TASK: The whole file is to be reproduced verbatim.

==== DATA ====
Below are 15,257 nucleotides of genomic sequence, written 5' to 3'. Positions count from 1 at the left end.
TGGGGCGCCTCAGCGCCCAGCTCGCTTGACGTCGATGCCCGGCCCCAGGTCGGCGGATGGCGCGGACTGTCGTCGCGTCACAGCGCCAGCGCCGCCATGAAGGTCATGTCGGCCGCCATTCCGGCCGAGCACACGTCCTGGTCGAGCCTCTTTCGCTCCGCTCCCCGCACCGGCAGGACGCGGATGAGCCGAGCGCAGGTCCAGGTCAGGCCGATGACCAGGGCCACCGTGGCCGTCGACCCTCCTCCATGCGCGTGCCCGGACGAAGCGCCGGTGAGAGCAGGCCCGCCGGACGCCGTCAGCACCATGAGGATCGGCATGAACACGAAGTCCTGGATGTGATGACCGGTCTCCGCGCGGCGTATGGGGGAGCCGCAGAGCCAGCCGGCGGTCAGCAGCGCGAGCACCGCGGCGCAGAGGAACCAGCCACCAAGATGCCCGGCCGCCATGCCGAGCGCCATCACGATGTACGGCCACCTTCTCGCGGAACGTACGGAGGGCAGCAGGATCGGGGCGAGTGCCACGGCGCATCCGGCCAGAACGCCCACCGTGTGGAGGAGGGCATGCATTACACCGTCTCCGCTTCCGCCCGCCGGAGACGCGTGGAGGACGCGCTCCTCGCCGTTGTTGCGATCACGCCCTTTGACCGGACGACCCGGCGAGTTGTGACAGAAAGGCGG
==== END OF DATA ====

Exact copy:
Below are 15,257 nucleotides of genomic sequence, written 5' to 3'. Positions count from 1 at the left end.
TGGGGCGCCTCAGCGCCCAGCTCGCTTGACGTCGATGCCCGGCCCCAGGTCGGCGGATGGCGCGGACTGTCGTCGCGTCACAGCGCCAGCGCCGCCATGAAGGTCATGTCGGCCGCCATTCCGGCCGAGCACACGTCCTGGTCGAGCCTCTTTCGCTCCGCTCCCCGCACCGGCAGGACGCGGATGAGCCGAGCGCAGGTCCAGGTCAGGCCGATGACCAGGGCCACCGTGGCCGTCGACCCTCCTCCATGCGCGTGCCCGGACGAAGCGCCGGTGAGAGCAGGCCCGCCGGACGCCGTCAGCACCATGAGGATCGGCATGAACACGAAGTCCTGGATGTGATGACCGGTCTCCGCGCGGCGTATGGGGGAGCCGCAGAGCCAGCCGGCGGTCAGCAGCGCGAGCACCGCGGCGCAGAGGAACCAGCCACCAAGATGCCCGGCCGCCATGCCGAGCGCCATCACGATGTACGGCCACCTTCTCGCGGAACGTACGGAGGGCAGCAGGATCGGGGCGAGTGCCACGGCGCATCCGGCCAGAACGCCCACCGTGTGGAGGAGGGCATGCATTACACCGTCTCCGCTTCCGCCCGCCGGAGACGCGTGGAGGACGCGCTCCTCGCCGTTGTTGCGATCACGCCCTTTGACCGGACGACCCGGCGAGTTGTGACAGAAAGGCGG